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Occasionally a gate or stile will allow a view across the cattle grazing fields of the deer park, to the densely wooded slopes of the valley, the trees starting to display the muted tones of autumn foliage.

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We retraced the path back to the lake and made for the tower of the church, immediately seeing signs of the floral attraction within…
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…already catching the scent of the expertly designed bouquets before we even entered the light and airy space of St James’s, the vibrant colours of hundreds of flowers perfectly complimenting the stained glass windows and ornamental carvings on the walls.
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Our final two stops were at the formal and walled kitchen gardens, the latter of which provides fresh produce for the house and its cafe.
There was even an imperious peacock to welcome us to his domain, although he didn’t seem keen on me taking his picture and I required several stealthy attempts to capture him in all his iridescent glory.
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There is even an “insect hotel” high-rise apartment block for bees and other pollinators…
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…and there is always something intriguing around the next corner or through the next inviting door.
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…and of course the Chichester family symbol, a heron grappling with an eel, is in evidence everywhere.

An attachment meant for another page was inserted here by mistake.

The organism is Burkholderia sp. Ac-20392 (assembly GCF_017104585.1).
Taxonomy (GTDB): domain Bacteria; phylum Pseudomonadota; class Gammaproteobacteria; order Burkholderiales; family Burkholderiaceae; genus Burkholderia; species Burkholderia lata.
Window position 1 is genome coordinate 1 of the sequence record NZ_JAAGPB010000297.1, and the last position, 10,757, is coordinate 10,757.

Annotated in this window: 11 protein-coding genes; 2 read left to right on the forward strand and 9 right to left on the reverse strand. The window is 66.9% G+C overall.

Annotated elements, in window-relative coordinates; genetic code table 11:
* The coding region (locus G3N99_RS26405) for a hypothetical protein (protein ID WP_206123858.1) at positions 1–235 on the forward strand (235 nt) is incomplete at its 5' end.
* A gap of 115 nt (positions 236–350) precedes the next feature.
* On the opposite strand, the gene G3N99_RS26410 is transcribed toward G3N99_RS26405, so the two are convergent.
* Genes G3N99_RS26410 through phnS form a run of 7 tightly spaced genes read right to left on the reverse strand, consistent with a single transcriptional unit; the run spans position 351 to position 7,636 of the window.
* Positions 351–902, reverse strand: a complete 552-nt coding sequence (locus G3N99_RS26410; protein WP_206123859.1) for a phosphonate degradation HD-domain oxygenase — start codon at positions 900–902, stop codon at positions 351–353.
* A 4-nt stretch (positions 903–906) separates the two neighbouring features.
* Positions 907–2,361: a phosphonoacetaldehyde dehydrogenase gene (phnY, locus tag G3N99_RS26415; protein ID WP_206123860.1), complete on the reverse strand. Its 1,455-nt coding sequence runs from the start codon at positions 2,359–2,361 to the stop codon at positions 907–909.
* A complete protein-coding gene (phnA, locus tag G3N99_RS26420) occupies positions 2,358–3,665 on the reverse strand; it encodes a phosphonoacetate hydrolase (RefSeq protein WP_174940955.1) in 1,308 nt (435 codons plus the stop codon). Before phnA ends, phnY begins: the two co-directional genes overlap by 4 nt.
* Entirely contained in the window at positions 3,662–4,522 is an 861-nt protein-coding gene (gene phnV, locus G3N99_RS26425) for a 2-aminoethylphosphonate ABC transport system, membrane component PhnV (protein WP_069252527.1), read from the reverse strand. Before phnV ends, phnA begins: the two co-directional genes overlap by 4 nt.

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All in all, a thoroughly enjoyable visit to a place that I’m sure I’ll visit again and again, because there is always something new to discover.

Arlington Court house and gardens are open until the end of October, I highly recommend it to anyone who enjoys relaxing amidst spectacular scenery, basking in the more genteel atmosphere of days gone by and leaving the stresses and strains of modern life behind for a few hours.

 

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Picture this. Summer’s end at Broomhill…

With the days becoming noticeably shorter and meteorologists once again starting to reach for descriptions like “autumnal” to make “cold and wet” seem more acceptable, I thought I’d take the opportunity to visit Broomhill Sculpture Gardens again before the summer came to an end.

Plenty of the sculptures that I photographed in my previous post are still on display here and I know from several other visits to Broomhill that many of these are semi-permanent installations, giving them the feel of familiar old friends, aging gracefully amongst the trees and lush foliage of the beautiful woodland valley setting.
But there is always something new to see here and the gardens are currently playing host to the National Sculpture Prize, displaying work by the 2014 finalists in the woods and wildflower meadow down by the river.